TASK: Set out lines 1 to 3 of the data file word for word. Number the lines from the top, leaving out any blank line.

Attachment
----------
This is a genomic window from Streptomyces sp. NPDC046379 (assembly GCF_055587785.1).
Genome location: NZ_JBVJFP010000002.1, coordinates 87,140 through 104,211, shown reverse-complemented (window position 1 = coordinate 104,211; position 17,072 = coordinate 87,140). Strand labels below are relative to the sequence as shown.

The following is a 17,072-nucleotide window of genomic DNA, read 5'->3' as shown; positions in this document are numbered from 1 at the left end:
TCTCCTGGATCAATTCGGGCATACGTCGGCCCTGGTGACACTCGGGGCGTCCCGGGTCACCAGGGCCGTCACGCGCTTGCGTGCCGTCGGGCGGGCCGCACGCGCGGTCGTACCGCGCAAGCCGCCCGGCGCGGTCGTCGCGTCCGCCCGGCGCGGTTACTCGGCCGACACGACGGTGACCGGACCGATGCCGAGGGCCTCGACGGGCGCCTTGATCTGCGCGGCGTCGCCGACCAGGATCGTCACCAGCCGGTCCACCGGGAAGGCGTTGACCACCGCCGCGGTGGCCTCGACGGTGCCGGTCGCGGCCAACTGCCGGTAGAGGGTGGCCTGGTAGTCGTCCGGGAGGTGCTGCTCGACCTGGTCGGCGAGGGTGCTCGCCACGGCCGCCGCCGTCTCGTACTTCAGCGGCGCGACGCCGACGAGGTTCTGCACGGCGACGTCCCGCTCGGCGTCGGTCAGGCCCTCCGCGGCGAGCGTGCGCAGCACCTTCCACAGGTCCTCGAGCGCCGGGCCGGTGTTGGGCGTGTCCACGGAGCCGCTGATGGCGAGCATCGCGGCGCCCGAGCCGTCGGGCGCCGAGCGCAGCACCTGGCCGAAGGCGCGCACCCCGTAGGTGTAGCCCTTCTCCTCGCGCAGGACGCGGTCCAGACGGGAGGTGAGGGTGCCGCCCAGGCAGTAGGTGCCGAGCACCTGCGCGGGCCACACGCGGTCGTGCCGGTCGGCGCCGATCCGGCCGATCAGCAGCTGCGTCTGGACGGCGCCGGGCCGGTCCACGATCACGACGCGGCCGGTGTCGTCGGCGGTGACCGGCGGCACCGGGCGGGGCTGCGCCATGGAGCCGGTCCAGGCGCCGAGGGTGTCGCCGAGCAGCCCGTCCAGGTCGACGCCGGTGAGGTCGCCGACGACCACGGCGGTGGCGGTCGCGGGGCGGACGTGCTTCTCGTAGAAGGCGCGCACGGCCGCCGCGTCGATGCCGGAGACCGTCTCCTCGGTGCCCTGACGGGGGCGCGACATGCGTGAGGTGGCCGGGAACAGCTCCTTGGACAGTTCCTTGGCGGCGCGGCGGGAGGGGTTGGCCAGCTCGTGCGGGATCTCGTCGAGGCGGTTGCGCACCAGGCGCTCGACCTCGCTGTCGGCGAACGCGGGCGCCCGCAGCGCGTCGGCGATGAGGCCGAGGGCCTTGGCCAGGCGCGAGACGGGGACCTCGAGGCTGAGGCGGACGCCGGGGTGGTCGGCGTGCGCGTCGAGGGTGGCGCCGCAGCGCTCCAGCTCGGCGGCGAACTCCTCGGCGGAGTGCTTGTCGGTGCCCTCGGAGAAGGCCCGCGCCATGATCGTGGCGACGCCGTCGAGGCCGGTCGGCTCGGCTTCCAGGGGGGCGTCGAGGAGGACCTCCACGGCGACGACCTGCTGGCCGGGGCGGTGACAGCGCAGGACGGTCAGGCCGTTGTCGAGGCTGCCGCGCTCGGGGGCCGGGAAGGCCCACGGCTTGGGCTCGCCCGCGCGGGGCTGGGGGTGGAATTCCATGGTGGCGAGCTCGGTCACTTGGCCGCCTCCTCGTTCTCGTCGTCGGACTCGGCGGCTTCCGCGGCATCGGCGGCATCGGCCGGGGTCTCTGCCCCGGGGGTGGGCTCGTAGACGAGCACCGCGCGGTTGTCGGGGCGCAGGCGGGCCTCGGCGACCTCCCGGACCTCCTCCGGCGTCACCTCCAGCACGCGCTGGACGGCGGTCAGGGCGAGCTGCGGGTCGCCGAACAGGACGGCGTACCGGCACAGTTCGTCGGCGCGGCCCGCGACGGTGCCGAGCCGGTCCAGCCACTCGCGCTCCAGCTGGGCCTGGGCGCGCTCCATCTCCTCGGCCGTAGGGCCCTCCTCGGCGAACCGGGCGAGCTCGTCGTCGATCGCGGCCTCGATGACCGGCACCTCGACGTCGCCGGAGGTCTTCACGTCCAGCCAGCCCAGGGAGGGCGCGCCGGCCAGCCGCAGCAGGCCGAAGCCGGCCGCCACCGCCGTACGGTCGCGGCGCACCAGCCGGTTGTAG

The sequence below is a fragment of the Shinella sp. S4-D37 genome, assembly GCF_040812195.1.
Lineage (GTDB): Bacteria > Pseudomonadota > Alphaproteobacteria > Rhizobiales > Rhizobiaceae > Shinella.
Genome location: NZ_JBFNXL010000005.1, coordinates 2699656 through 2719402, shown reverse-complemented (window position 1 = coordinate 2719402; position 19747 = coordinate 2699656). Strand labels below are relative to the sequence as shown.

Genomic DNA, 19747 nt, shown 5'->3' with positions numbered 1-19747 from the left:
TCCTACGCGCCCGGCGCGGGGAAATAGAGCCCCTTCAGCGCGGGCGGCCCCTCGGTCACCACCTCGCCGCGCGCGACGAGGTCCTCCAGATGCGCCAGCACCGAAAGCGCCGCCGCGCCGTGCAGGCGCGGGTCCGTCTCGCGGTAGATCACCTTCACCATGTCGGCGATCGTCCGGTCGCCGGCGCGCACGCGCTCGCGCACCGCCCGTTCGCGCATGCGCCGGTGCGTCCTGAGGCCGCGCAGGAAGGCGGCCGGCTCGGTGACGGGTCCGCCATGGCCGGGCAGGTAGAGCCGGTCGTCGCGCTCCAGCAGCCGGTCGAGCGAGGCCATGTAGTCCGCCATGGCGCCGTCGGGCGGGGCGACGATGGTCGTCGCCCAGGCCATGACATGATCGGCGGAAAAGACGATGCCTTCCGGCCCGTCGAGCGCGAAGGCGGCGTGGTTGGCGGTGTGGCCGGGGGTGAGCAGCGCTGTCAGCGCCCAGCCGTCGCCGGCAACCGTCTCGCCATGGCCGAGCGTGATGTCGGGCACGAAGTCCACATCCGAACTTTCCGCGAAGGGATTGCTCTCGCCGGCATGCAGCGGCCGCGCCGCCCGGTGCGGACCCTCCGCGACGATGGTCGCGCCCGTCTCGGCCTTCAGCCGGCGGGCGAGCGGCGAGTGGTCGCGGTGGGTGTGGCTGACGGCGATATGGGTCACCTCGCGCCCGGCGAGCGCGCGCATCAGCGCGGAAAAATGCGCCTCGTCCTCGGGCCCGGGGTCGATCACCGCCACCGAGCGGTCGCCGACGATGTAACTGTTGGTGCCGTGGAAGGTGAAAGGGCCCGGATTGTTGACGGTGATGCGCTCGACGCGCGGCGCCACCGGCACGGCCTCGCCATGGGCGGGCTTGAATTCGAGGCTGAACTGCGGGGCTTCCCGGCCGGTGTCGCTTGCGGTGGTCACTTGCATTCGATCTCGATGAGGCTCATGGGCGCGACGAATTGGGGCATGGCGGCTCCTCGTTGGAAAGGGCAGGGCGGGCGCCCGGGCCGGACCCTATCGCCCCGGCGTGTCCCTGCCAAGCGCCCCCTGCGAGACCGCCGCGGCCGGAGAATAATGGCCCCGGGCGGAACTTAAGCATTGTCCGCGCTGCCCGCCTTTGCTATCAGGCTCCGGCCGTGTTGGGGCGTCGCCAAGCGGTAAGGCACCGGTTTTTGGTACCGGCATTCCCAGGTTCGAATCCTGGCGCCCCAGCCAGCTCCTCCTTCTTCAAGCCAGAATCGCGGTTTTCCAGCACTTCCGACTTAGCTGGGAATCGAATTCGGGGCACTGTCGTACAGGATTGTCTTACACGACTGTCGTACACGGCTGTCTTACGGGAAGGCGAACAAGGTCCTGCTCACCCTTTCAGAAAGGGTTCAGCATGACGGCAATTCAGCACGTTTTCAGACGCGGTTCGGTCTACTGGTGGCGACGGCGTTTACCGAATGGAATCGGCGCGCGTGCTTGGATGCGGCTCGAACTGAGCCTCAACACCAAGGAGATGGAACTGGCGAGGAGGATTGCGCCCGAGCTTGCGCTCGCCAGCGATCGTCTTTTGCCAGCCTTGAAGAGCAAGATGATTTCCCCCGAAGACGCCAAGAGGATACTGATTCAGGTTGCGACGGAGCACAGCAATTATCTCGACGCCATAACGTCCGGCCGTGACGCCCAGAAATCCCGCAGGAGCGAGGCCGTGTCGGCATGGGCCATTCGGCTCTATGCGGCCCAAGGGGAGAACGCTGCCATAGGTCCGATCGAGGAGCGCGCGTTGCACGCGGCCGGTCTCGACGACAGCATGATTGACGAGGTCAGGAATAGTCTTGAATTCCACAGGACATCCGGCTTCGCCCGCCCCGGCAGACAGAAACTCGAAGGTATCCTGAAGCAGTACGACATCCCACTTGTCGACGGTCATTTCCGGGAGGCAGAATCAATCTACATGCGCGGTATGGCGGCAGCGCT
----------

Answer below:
This is a genomic window from Streptomyces sp. NPDC046379 (assembly GCF_055587785.1).
Genome location: NZ_JBVJFP010000002.1, coordinates 87,140 through 104,211, shown reverse-complemented (window position 1 = coordinate 104,211; position 17,072 = coordinate 87,140). Strand labels below are relative to the sequence as shown.

The following is a 17,072-nucleotide window of genomic DNA, read 5'->3' as shown; positions in this document are numbered from 1 at the left end: